Despite some progress, the gaps in labor force participation between men and women remain large. To take just one example, no advanced or middle-income economy has reduced the gender gap below 7 percentage points.
This uneven playing field between women and men comes at a significant economic cost as it hampers productivity and weighs on growth. A recent IMF staff study finds that barriers to women entering the labor force—think of tax distortions, discrimination, and social and cultural factors—are costlier than suggested by previous research and the benefits from closing gender gaps are even larger than thought before. Policymakers should therefore focus on removing such barriers urgently.
Gender diversity matters
Our analysis springs from the observation—supported by considerable microeconomic evidence—that women and men bring different skills and perspectives to the workplace, including different attitudes to risk and collaboration. Studies have also shown that the financial performance of firms improves with more gender-equal corporate boards.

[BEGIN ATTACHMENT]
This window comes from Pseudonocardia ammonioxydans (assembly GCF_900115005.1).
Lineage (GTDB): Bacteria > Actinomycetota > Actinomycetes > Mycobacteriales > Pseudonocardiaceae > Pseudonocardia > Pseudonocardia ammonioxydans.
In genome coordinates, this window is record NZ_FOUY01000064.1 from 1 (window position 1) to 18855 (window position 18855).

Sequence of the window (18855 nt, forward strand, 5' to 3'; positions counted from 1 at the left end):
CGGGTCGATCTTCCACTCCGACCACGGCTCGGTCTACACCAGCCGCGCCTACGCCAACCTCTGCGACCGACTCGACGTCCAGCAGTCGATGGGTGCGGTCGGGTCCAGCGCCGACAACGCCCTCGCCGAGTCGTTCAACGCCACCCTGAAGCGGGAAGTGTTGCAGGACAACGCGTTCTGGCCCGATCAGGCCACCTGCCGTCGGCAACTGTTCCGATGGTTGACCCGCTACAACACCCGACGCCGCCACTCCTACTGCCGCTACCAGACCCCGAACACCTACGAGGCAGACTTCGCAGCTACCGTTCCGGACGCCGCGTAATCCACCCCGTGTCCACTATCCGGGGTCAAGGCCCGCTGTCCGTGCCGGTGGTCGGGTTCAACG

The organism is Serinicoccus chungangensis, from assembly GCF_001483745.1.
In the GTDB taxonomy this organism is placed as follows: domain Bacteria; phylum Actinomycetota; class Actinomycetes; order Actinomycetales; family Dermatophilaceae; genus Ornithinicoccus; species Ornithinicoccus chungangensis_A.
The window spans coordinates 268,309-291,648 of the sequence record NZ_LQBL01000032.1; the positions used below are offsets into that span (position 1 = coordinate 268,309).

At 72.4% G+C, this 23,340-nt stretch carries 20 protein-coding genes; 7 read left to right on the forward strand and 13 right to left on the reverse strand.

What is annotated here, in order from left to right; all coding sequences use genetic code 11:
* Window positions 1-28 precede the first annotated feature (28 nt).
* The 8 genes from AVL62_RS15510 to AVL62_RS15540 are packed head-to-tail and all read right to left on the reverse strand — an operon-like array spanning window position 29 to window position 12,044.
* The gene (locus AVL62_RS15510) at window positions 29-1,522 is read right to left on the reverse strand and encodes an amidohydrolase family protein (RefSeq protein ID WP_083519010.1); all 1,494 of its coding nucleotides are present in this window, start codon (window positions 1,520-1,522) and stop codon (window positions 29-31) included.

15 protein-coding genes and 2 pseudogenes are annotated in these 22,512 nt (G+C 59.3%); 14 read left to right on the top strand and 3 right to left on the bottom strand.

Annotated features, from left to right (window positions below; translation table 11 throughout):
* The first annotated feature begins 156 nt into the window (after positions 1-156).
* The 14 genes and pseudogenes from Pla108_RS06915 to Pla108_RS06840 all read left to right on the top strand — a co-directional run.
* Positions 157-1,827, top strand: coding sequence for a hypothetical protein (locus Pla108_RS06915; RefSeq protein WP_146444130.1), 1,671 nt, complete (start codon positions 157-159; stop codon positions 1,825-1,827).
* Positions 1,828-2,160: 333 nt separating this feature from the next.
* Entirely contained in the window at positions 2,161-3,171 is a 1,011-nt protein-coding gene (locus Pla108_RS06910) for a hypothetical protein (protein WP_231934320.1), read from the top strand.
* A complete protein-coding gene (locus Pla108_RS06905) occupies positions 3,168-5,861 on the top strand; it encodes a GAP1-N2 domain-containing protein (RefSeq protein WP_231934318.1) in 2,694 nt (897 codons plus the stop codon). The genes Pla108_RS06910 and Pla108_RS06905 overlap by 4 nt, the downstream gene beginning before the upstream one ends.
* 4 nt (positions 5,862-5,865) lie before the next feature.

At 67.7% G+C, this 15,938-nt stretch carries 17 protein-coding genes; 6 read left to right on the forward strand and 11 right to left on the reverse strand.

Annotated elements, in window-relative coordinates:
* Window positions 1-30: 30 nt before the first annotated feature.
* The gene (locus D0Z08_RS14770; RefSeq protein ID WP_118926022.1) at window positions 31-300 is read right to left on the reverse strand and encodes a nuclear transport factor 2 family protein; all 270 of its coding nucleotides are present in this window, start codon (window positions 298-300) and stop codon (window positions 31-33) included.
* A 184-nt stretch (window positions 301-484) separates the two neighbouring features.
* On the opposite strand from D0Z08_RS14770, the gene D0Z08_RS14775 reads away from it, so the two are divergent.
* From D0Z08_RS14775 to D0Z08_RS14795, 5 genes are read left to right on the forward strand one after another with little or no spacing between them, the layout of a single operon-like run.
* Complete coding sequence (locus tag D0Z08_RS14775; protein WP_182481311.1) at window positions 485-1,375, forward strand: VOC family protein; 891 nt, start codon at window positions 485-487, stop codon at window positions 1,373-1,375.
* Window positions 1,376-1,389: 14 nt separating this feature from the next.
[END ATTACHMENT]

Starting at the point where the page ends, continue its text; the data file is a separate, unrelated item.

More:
Surprisingly, previous studies have not looked at the macroeconomic implications of this micro evidence.
In the standard textbook analysis, the labor force is the sum of the headcounts of male and female workers. Because replacing a man by a woman in this sum does not affect the labor force, there are no gains from gender diversity: men and women are assumed to be perfectly substitutable.